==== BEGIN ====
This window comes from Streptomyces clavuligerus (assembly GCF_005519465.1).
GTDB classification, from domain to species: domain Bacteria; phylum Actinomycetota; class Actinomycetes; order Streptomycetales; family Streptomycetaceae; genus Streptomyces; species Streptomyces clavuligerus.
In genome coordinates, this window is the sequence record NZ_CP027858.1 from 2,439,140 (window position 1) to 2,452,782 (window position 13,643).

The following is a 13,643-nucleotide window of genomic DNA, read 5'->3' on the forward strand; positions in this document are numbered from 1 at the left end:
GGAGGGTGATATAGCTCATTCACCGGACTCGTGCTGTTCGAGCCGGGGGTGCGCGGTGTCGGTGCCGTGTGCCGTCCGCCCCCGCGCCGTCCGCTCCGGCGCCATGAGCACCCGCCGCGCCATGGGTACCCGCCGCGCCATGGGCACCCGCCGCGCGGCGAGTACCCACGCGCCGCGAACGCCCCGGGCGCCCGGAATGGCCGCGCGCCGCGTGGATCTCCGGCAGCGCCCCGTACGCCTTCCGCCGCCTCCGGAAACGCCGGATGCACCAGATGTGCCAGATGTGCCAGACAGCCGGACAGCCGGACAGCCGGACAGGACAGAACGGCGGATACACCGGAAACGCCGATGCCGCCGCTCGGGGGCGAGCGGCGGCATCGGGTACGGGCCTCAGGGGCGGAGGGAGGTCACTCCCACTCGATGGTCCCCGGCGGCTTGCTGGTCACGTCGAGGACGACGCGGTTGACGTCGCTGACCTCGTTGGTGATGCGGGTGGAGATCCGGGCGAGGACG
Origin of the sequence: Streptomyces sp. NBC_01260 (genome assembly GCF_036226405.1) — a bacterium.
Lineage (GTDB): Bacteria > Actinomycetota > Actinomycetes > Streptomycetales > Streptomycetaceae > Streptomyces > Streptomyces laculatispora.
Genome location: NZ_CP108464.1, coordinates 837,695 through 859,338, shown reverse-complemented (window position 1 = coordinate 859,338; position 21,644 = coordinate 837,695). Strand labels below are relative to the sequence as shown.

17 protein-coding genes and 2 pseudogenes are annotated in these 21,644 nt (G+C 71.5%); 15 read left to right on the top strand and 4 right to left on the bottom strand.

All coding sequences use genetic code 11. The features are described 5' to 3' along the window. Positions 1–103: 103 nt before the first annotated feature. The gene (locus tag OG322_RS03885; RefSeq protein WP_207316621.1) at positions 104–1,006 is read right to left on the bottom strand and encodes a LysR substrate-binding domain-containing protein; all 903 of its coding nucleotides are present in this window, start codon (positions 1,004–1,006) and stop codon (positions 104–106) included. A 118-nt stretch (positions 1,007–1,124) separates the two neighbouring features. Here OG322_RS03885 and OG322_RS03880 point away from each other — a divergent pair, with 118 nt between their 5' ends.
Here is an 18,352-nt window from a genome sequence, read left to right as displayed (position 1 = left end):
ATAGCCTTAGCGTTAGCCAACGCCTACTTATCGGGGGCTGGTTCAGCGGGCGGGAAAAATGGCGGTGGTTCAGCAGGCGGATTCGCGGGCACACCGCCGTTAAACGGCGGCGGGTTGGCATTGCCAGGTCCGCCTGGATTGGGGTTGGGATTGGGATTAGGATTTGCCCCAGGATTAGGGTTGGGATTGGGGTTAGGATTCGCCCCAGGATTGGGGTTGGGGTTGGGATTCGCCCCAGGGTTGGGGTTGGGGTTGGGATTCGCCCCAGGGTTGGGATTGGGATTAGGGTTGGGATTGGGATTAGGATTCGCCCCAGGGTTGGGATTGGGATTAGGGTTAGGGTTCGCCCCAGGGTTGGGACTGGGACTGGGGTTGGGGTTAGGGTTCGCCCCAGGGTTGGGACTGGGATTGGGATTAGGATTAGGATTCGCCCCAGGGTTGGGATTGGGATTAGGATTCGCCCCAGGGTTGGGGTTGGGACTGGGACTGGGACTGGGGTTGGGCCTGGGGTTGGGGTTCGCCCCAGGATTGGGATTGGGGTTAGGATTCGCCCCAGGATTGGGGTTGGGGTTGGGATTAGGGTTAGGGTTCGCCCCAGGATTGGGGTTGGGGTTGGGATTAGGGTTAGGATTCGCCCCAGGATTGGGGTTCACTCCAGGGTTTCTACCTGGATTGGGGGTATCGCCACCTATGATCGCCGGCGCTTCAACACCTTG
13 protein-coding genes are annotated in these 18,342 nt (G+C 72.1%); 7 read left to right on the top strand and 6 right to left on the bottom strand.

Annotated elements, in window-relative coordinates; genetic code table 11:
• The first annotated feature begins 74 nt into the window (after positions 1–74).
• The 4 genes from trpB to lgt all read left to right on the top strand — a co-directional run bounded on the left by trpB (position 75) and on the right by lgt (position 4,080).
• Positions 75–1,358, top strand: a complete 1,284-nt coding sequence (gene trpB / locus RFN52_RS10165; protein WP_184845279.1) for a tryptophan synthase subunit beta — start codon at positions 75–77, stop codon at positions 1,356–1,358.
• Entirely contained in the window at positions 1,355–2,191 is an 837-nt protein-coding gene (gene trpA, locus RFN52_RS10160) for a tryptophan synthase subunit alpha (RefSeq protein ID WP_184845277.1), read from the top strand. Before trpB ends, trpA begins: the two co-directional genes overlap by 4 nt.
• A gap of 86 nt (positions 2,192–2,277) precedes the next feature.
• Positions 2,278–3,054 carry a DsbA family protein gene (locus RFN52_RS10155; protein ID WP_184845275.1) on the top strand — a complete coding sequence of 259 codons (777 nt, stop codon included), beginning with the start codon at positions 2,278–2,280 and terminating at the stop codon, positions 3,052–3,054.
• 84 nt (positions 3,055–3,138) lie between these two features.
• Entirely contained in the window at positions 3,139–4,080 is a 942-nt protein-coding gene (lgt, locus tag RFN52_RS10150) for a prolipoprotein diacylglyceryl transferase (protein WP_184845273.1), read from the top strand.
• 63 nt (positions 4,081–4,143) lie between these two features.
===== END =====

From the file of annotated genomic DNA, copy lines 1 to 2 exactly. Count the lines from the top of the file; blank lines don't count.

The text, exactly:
This window comes from Streptomyces clavuligerus (assembly GCF_005519465.1).
GTDB classification, from domain to species: domain Bacteria; phylum Actinomycetota; class Actinomycetes; order Streptomycetales; family Streptomycetaceae; genus Streptomyces; species Streptomyces clavuligerus.